Conservation Actions: Because of the great ecological and economic value of ash trees (and the cost of removing dead ash trees), much research and management effort is underway in multiple sectors, including government agencies, local municipalities, universities, horticulture, and botanical gardens. Through these efforts over the past 15 years, we have gained extensive knowledge of how the Emerald Ash Borer (EAB) infests and kills ash trees, EAB life cycles and dispersal rate, and factors influencing ash susceptibility in the wild. Many different EAB detection and management methods have been trialed and improved, including biological control and insecticides. Research into EAB and ash genomics has advanced. Extensive lab studies have also been conducted to test host susceptibility and to develop breeding programs for the handful of "lingering ash" that have been detected in the wild, which may harbor some EAB resistance genes (J. Koch and J. Romero-Severson pers. comm.). For a detailed review of of the history, biology, ecology, impacts and management of EAB see Herms and McCullough (2014). However, so far none of these efforts have uncovered a solution to halting the spread and destruction of EAB. As of yet, land managers and conservationists are simply managing forests and urban areas to slow the spread of EAB and minimize costs. The same stakeholders are also promoting a public awareness campaign to prevent human-mediated EAB spread through actions like moving infested firewood to as yet uninfested locations. Countywide quarantines have been in effect across dozens of states in the eastern US to prevent wood movement. Further research is needed to better understand the future spread of EAB and the impact of climate change on both ash and EAB distributions. Fraxinus nigra is found in 59 ex situ collections according to PlantSearch (BGCI 2017). However, unless the trees are treated with insecticide, they will be equally susceptible to EAB infestations. Botanic gardens and seed banks growing or holding F. nigra outside of the US and Canada represent important germplasm stores for this rapidly disappearing species.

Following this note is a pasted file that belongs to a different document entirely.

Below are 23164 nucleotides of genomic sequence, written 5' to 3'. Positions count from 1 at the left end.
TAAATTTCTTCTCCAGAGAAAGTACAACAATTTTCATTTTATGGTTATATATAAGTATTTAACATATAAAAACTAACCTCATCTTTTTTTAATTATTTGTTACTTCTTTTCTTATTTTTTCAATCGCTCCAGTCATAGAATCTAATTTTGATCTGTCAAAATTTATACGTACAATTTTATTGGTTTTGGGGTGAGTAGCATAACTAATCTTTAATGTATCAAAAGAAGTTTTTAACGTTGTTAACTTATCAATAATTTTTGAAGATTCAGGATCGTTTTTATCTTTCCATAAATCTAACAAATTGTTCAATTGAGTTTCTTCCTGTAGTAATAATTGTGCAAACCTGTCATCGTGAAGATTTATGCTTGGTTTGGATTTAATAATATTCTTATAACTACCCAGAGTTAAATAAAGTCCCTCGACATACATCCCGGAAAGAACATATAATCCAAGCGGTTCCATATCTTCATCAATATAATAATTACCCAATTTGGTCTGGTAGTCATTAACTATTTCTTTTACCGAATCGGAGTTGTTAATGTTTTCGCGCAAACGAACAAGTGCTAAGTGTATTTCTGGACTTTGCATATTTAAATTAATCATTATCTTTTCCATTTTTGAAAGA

Citation: Jerome, D., Westwood, M., Oldfield, S. & Romero-Severson, J. 2017. Fraxinus nigra. The IUCN Red List of Threatened Species 2017: e.T61918683A61918721. . Downloaded on 21 July 2018.
Disclaimer: To make use of this information, please check the <Terms of Use>.
Feedback: If you see any errors or have any questions or suggestions on what is shown on this page, please provide us with feedback so that we can correct or extend the information provided